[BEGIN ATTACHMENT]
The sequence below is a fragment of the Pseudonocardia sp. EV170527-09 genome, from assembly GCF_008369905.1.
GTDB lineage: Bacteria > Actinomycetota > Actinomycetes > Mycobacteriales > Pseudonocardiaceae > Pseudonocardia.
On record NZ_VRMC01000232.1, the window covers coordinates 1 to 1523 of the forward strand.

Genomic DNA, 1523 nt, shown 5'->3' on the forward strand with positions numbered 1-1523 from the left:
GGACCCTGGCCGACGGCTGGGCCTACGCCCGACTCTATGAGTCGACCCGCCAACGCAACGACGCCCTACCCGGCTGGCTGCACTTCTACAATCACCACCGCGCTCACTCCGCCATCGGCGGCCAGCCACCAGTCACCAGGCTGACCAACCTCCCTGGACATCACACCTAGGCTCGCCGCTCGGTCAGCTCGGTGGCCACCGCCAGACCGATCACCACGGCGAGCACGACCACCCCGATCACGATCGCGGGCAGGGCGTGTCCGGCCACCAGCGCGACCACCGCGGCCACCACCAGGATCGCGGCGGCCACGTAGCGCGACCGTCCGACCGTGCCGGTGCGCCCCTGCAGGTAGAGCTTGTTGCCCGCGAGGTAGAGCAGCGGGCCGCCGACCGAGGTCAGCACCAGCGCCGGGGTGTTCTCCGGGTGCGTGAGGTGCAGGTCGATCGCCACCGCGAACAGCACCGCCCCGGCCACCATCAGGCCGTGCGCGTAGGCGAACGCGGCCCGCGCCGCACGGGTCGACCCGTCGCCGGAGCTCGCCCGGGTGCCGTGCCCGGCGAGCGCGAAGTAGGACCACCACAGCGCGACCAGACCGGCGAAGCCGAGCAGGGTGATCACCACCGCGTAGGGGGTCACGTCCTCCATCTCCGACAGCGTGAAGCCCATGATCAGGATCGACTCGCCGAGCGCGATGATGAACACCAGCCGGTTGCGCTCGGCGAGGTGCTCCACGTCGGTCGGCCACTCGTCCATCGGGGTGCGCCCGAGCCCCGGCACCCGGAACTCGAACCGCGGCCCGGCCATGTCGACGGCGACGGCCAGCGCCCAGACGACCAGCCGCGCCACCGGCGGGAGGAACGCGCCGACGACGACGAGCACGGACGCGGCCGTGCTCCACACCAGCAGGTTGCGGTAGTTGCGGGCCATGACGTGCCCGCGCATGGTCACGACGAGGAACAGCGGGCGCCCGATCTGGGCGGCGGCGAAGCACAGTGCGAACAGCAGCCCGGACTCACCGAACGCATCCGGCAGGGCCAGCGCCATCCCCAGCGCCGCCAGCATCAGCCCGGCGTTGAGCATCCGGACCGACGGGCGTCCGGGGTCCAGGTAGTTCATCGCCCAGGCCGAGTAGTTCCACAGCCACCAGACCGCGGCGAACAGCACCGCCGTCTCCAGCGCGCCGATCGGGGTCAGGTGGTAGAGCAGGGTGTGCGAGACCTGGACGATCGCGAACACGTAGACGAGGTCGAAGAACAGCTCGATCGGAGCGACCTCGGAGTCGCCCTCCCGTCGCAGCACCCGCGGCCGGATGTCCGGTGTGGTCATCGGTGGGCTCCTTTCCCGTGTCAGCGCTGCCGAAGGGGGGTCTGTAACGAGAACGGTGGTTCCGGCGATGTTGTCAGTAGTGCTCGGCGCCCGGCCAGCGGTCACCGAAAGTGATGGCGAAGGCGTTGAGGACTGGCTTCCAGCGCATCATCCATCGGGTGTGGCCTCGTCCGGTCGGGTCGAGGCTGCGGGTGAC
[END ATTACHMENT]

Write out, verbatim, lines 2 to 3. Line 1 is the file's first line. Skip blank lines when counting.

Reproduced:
GTDB lineage: Bacteria > Actinomycetota > Actinomycetes > Mycobacteriales > Pseudonocardiaceae > Pseudonocardia.
On record NZ_VRMC01000232.1, the window covers coordinates 1 to 1523 of the forward strand.